This section is from the "Henley's Twentieth Century Formulas Recipes Processes" encyclopedia, by Norman W. Henley and others.
This alloy is especially well adapted to the manufacture of pens, on account of its great hardness, elasticity, and power of resistance to atmospheric influences, and would certainly have superseded steel if it were possible to produce it more cheaply than is the case. The compositions most frequently used for pen metal are copper 1 part, platinum 4, and silver 3; or, copper 21, platinum 50, and silver 36.
Pens have been manufactured, consisting of several sections, each of a different alloy, suited to the special purpose of the part. Thus, for instance, the sides of the pen are made of the elastic composition just described; the upper part is of an alloy of silver and platinum; and the point is made either of minute cut rubies or of an extremely hard alloy of osmium and iridium, joined to the body of the pen by melting in the flame of the oxyhydrogen blowpipe. The price of such pens, made of expensive materials and at the cost of great labor, is of course exceedingly high, but their excellent qualities repay the extra expense. They are not in the least affected by any kind of ink, are most durable, and can be used constantly for years without showing any signs of wear.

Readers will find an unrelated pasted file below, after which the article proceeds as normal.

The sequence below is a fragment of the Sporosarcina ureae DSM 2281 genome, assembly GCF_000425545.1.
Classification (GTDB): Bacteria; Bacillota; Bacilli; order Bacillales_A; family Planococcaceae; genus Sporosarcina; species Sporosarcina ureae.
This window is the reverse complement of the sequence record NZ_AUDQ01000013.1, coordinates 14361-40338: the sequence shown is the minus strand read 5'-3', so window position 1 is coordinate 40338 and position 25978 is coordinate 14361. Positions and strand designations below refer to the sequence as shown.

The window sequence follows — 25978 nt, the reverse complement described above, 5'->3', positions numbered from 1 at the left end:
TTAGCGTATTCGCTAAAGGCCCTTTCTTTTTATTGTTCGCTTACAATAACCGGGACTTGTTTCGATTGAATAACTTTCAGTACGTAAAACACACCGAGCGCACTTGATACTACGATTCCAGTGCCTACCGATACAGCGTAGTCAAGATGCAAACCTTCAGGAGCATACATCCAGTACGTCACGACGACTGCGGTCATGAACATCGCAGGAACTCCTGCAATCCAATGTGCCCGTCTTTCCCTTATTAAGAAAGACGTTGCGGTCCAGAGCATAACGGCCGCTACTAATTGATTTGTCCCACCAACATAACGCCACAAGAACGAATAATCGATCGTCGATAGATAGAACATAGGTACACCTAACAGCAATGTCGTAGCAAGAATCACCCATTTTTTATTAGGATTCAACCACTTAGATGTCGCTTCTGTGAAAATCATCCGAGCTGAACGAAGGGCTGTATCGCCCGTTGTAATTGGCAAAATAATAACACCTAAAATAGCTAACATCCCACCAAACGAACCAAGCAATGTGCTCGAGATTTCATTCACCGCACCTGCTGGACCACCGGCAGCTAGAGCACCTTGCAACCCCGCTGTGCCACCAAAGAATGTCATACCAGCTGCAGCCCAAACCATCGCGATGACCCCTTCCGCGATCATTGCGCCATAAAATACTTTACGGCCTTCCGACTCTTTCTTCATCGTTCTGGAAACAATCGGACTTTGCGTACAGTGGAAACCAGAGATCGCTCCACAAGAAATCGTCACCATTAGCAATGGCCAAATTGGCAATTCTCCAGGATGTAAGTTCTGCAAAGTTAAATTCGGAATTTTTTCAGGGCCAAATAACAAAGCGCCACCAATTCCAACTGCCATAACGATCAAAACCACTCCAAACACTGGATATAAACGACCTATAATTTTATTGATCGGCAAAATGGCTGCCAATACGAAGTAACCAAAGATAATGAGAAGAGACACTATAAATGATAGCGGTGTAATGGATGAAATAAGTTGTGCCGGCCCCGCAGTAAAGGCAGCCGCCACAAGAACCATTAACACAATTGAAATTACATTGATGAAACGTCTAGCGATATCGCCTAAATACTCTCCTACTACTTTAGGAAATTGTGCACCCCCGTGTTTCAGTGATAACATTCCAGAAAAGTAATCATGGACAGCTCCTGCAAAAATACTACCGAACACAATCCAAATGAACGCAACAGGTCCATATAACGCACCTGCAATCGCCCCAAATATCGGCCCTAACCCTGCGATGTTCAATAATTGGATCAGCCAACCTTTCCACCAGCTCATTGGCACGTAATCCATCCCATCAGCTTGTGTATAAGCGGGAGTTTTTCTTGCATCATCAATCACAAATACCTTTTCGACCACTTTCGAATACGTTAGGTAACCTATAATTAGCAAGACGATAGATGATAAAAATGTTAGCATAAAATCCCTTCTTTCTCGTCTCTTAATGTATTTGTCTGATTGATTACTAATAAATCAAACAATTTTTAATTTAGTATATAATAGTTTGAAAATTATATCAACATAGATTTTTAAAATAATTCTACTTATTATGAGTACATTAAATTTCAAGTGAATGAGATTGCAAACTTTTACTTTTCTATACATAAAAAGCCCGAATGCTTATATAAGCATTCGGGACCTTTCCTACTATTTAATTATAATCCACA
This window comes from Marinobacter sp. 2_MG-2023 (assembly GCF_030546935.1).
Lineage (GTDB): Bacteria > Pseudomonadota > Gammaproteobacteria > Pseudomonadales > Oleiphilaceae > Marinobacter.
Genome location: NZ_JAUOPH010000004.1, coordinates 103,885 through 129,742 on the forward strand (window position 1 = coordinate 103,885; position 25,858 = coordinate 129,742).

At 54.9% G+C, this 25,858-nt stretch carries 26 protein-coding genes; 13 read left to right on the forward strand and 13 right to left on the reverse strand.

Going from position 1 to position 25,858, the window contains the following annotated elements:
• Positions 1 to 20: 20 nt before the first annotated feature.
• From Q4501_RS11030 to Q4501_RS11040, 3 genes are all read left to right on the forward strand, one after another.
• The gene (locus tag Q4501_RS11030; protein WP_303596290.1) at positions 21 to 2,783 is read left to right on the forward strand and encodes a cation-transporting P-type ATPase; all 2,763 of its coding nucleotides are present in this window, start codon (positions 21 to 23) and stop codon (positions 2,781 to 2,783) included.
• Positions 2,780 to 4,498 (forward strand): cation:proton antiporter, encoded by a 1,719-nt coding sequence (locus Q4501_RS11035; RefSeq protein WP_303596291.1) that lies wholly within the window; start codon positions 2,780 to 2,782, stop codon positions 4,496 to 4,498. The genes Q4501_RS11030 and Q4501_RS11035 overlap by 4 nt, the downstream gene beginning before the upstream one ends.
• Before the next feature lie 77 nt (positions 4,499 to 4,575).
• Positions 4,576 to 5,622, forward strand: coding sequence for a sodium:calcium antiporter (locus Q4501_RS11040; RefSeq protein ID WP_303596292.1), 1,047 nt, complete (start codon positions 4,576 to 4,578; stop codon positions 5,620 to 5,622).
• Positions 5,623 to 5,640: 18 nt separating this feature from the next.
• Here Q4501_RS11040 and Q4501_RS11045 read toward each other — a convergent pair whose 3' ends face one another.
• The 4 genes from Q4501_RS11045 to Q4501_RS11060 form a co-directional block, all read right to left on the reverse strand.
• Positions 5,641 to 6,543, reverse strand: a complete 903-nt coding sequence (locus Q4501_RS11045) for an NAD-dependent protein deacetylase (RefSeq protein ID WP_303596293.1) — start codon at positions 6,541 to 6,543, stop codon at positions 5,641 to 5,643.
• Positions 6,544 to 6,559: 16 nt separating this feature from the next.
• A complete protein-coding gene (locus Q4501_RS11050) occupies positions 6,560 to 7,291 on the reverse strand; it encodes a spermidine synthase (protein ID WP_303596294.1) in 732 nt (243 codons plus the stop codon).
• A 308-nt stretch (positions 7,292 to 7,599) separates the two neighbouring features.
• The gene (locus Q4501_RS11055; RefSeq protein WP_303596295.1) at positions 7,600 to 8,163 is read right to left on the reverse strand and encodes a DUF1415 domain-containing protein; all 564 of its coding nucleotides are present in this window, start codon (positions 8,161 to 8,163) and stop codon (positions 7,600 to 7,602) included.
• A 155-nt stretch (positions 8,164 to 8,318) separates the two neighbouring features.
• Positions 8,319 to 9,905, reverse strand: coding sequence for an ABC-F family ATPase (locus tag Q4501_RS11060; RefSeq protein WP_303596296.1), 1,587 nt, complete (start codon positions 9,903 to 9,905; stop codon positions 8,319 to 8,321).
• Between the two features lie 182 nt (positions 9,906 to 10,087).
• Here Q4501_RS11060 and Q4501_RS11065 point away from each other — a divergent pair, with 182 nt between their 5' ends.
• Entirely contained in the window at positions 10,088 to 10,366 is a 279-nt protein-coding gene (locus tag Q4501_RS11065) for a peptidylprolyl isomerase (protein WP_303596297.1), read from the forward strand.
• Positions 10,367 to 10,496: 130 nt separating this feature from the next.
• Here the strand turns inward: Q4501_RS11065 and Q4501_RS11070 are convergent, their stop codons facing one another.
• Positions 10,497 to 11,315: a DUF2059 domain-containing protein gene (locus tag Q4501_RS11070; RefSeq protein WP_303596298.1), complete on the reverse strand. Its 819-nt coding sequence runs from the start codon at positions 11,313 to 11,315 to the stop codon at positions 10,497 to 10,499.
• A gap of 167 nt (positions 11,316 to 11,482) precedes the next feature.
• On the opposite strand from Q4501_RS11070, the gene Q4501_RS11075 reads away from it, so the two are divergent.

The great hardness and resistance to the atmosphere of Cooper's alloys make them very suitable for manufacturing mathematical instruments where great precision is required. It can scarcely be calculated how long a chronometer, for instance, whose wheels are constructed of this alloy, will run before showing any irregularities due to wear. In the construction of such instruments, the price of the material is not to be taken into account, since the cost of the labor in their manufacture so far exceeds this.